Thursday, July 17, 2014

Methods of Control

Personal Protective Equipment

Q27. What type of personal protective equipment (PPE) must employees in a dental office wear?

A27. The standard requires that PPE be "appropriate." PPE will be considered "appropriate" only if it does not permit blood or OPIM to pass through to, or reach, the skin, employees' underlying garments, eyes, mouth, or other mucous membranes under normal conditions of use and for the duration of time that the PPE will be used. This allows the employer to select PPE based on the type of exposure and the quantity of blood or OPIM which can be reasonably anticipated to be encountered during performance of a task or procedure.

Q28. Who is responsible for providing PPE?

A28. The responsibility for providing, laundering, cleaning, repairing, replacing, and disposing of PPE at no cost to employees rests with the employer. Employers are not obligated under the standard to provide general work clothes to employees, but they are responsible for providing PPE. If laboratory jackets or uniforms are intended to protect the employee's body or clothing from contamination, they are to be provided at no cost by the employer.

Q29. Does protective clothing need to be removed before leaving the work area?

A29. Yes. OSHA requires that personal protective equipment be removed before leaving the work area. While "work area" must be determined on a case-by-case basis, a work area is generally considered to be an area where work involving occupational exposure occurs or where the contamination of surfaces may occur.

Q30. What type of eye protection do I need to wear when working with blood or OPIM?

A30. The use of eye protection would be based on the reasonable anticipation of facial exposure. Masks in combination with eye protection devices, such as glasses with solid side shields, goggles, or chin-length face shields, shall be worn whenever splashes, spray, spatter, or droplets of blood or OPIM may be generated and eye, nose, or mouth contamination can be reasonably anticipated.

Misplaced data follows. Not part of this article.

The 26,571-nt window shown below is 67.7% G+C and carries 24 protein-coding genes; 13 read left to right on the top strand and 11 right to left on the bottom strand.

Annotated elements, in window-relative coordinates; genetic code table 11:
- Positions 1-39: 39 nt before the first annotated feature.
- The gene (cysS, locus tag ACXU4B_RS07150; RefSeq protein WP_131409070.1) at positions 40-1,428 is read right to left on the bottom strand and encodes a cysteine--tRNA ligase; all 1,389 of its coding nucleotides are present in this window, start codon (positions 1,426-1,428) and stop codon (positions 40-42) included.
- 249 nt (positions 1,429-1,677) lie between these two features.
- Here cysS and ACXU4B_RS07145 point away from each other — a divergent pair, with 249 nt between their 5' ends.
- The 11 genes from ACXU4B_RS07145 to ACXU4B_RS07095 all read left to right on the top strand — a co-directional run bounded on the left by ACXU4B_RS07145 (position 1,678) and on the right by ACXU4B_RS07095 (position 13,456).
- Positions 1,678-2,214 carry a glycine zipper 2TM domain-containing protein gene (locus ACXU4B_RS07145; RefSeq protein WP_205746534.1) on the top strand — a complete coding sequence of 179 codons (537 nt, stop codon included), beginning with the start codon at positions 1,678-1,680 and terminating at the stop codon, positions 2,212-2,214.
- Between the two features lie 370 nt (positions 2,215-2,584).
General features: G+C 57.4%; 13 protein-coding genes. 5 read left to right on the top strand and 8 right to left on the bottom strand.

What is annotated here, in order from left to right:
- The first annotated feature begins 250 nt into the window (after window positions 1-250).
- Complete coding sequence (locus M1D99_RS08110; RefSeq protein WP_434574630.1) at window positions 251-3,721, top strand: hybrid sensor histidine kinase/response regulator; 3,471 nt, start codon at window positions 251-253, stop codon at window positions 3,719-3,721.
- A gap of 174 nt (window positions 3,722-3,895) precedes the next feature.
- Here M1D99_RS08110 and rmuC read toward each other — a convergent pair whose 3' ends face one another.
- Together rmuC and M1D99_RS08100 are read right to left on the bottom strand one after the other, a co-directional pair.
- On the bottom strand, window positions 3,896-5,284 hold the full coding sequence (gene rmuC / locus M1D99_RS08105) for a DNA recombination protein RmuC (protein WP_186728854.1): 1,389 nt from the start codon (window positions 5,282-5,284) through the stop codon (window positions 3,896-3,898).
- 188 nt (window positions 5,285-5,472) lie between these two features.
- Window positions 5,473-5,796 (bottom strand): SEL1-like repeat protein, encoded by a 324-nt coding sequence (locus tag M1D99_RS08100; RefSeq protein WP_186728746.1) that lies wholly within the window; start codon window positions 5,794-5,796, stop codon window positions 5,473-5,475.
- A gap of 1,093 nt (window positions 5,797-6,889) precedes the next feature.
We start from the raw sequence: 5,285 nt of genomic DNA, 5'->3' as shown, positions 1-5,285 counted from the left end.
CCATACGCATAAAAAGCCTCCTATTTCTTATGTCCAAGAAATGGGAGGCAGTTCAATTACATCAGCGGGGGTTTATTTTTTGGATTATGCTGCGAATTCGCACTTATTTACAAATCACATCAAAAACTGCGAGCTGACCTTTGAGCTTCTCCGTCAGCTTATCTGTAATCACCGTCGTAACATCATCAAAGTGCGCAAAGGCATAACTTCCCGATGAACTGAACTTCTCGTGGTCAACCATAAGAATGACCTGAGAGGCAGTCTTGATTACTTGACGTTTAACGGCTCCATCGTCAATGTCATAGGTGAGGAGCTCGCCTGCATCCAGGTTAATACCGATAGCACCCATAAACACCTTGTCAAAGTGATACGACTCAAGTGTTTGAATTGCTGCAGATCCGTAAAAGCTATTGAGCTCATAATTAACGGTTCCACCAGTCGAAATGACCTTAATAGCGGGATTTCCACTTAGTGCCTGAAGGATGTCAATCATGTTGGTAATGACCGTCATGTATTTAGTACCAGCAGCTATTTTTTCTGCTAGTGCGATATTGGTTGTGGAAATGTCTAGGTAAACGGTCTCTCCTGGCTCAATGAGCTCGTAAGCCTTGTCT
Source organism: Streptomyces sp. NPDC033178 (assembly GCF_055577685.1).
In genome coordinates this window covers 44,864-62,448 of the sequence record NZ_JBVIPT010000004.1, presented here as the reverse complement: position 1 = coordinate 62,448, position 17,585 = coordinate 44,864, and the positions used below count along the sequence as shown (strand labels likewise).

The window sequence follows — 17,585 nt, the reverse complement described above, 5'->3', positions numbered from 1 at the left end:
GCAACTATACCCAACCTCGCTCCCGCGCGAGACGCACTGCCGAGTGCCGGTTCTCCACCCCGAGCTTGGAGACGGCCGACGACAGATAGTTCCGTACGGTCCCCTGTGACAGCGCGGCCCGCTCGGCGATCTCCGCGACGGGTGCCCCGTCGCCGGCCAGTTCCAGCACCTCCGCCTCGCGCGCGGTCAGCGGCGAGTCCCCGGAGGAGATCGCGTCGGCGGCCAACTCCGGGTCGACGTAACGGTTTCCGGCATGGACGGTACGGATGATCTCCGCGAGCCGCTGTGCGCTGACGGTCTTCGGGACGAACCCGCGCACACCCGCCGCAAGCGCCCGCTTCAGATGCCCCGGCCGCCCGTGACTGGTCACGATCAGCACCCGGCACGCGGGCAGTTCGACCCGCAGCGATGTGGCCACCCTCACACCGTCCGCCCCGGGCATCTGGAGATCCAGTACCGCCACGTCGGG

Gloves

Q31. Are gloves required during phlebotomy procedures?

A31. Gloves must be worn by employees whenever any vascular access procedure is performed, including phlebotomy. Phlebotomy in volunteer blood donation centers is the only instance where some flexibility is permitted and even then certain requirements must be fulfilled. If an employer in a volunteer blood donation center judges that routine gloving for all phlebotomies is not necessary then the employer must (1) periodically reevaluate this policy; (2) make gloves available to all employees who wish to use them for phlebotomy; (3) not discourage the use of gloves for phlebotomy; and (4) require that gloves be used for phlebotomy when the employee has cuts, scratches, or other breaks in the skin; when the employee judges that hand contamination with blood may occur (e.g., performing phlebotomy on an uncooperative source individual); or when the employee is receiving training in phlebotomy.

Q32. When should gloves be changed?

A32. Disposable gloves shall be replaced as soon as practical after they have become contaminated, or as soon as feasible if they are torn, punctured, or their ability to function as a barrier is compromised. Hands must be washed after the removal of gloves used as PPE, whether or not the gloves are visibly contaminated.

Q33. Are gloves required when giving an injection?

A33. Gloves are not required to be worn when giving an injection as long as hand contact with blood or other potentially infectious materials is not reasonably anticipated.

Q34. What are some alternatives when an employee is allergic to the gloves provided?

A34. Hypoallergenic gloves, glove liners, powderless gloves or other similar alternatives must be provided for employees who are allergic to the gloves that are normally provided.

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